“PSGS were overall more professional than others.”
“Where PSGS are appointed to act in conjunction with an existing body of trustees, we have found that they are quickly able to fit in well and gain the trust and respect of their co-trustees. ”
“We have a good partnership the team really understand what we need and our knowledge eg budgets - "we don't have a referee" - very helpful. Challenge advisers but with a practical objective. Thanks to PSGS, GMP equalisation has been just a process. ”
“Thanks for all your help!”
“PSGS was chosen because of their knowledge of the subject and awareness of our particular schemes.”
“We have realised the benefit of having and independent trustee. Claire sees what general practice is like, so is able to guide us.”
Moving into professional independent trusteeship after 38 years as a consulting actuary means I’ve had to learn to switch off an urge… the urge to give advice.
My experience on the other side of the fence has shown me a great professional trustee is someone who can take advice, and I’m now really looking forward to taking advice from others. Yes, my experience means I’m in the ideal position to robustly challenge the advice trustee boards I sit on are given, but it also means I understand the real benefit of that advice.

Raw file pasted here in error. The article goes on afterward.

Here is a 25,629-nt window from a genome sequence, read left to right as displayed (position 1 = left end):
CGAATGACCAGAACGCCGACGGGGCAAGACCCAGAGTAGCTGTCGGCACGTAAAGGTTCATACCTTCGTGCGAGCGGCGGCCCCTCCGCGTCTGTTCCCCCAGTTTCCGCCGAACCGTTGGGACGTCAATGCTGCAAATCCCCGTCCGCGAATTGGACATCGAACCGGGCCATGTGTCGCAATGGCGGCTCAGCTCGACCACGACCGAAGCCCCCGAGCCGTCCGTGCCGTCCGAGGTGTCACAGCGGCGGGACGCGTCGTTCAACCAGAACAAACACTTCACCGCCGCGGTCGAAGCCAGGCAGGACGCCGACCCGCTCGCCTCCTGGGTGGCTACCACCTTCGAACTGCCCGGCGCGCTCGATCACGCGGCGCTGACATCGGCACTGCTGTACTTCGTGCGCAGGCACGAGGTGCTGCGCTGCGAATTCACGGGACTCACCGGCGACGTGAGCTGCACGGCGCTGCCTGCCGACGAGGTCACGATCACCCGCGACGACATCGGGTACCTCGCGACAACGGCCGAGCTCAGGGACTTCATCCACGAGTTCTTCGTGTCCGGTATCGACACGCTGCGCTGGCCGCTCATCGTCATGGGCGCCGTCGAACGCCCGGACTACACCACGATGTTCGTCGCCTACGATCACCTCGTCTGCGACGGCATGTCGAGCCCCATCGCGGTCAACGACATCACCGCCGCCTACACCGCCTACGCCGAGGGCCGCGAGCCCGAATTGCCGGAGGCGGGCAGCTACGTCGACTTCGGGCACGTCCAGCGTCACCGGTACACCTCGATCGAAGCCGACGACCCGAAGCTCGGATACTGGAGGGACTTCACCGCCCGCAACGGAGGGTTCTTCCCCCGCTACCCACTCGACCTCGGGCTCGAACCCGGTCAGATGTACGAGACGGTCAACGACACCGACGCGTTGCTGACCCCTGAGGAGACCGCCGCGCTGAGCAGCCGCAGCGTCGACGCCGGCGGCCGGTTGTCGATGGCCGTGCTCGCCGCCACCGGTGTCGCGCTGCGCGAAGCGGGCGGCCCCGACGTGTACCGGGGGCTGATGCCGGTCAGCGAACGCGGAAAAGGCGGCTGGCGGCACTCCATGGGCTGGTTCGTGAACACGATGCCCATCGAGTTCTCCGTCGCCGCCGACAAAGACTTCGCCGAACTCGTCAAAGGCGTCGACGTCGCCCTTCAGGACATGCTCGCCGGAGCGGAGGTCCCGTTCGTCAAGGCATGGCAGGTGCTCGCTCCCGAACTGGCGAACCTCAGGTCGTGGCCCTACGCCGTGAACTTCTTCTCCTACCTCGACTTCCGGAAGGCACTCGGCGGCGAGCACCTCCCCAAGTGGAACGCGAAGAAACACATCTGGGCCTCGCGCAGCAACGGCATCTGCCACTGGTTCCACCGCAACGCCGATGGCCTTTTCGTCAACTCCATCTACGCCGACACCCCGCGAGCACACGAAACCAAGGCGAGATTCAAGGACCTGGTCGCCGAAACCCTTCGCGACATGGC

Collaboration is vital
Developing a real sense of collaboration with your fellow trustees means everyone feels part of a trustee board acting in unity. Together you feel part of a whole - and this helps ensure everyone has input into the decision making process and everyone understands the advice they receive.
The idea of collaborating with yourself as a sole trustee always makes me smile but collaboration is still important, even in sole trustee cases. You still need to collaborate with your colleagues who help support each client, with pension advisers and the pension scheme sponsor.
Over my years as a pension scheme actuary, I’ve seen a massive range of problems and challenges. I see my role now is to use this experience to help the pension trustee boards of the future address and solve the problems and challenges they face. By helping co-trustees take, challenge and analyse the professional advice we receive, we can reach the right decisions to protect and deliver benefits for our scheme members.
Being a professional trustee isn’t completely new to me – I have actually been one for several years. Having it as my main and only role is new and I’m looking forward to working with new pension trustee boards and advisers from across the pensions industry with this different hat firmly on my head!
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